Background Attention deficit hyperactivity disorder (ADHD) is a neuro-developmental ailment diagnosed with inattention and hyperactivity-impulsivity. It is one of the most prevalent neurodevelopmental disorders and has complex aetiology, both genetic and environmental. There is a perceived decrease in skill acquirement, leading to insufficient income and job opportunities as adults, which drives them towards poor physical and mental outcomes compared to their contemporaries without ADHD. The impact of heavy metals on ADHD is a topic of interest but is much less studied. Copper has been implicated as a pro-oxidant and in the metal accelerated production of free radicals that may affect oxidative stress. Zinc also serves as an antioxidant, and changes in its concentrations may impact the homeostasis of oxidative stress. Methods Twenty-four children diagnosed with ADHD were taken as cases and matched with 24 healthy controls. Hair and urine samples were collected from all the study participants. The samples were collected in sterile containers according to established protocols. Acid digestion of hair samples was done using 65% nitric acid and 30% hydrogen peroxide. Urine samples were extracted by a solution of 0.1% Triton-X-100 and 1% ultrapure nitric acid. The levels of zinc and copper were determined in both samples by inductively coupled plasma optical emission spectrometry (ICP-OES). The copper/zinc ratio (Cu/Zn) was calculated from these values. Mann Whitney U Test and receiver operating characteristic (ROC) analysis were done to estimate statistical significance. Results The median age of the study population was eight years. Overall, 34 male and 14 female subjects participated. There was no significant difference in height, weight and BMI between the cases and controls. Hair zinc levels in the ADHD group (198.49 µg g-1 of hair) was significantly lower than the control group (527.05 µg g-1 of hair). However, hair copper levels were increased significantly in the ADHD children (14.01 µg g-1 of hair) compared to the controls (7.43 µg g-1 of hair). Urine zinc levels were significantly lower in cases than controls (525.7 µg g-1 of spot urine creatinine vs 1374.09 µg g-1 of spot urine creatinine). However, copper levels in urine were higher in the ADHD children (17.01 µg g-1 of spot urine creatinine compared to 7.26 µg g-1 of spot urine creatinine in controls). Both hair and urine copper to zinc ratio was significantly higher in the ADHD group. On ROC analysis, the hair Cu/Zn ratio had an area under the curve (AUC) of 0.920 (p-value <0.001), and the urine Cu/Zn ratio had an AUC of 0.967 (p-value <0.001). When used as a diagnostic classifier for ADHD based on the cut-off value determined by ROC, both hair and urine Cu/Zn ratio had high sensitivity and specificity. Conclusion Low zinc levels in the urine and hair of children and higher levels of copper may impact the aetiology of ADHD in these children. At an early stage, the Cu/Zn ratio in both hair and urine samples may be used as a precise biomarker to identify and monitor such children.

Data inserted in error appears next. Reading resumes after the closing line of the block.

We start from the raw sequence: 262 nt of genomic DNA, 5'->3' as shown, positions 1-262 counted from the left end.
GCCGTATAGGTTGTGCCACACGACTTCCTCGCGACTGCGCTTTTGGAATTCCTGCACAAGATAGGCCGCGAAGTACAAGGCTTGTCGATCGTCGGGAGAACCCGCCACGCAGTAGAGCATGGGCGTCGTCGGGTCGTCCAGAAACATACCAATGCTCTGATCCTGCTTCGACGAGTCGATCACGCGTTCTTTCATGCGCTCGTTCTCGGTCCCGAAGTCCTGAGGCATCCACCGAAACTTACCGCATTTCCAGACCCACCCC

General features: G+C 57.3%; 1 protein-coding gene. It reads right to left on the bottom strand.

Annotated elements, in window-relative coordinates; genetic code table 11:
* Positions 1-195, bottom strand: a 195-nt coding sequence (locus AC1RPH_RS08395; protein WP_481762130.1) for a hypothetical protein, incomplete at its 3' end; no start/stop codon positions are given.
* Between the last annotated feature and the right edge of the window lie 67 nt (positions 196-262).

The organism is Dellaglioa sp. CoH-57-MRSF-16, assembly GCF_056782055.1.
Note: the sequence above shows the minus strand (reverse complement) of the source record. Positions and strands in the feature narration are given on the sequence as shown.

... Case-control trials in several geographical areas have demonstrated lower zinc levels in children diagnosed with ADHD compared to healthy controls [30,32,33,55,82,101,[121][122][123][124][125][126][127]. There has been discussion in literature on the lower values of zinc in children with ADHD [128], but without report of a range of normal levels clinical significance thereof is questionable. ...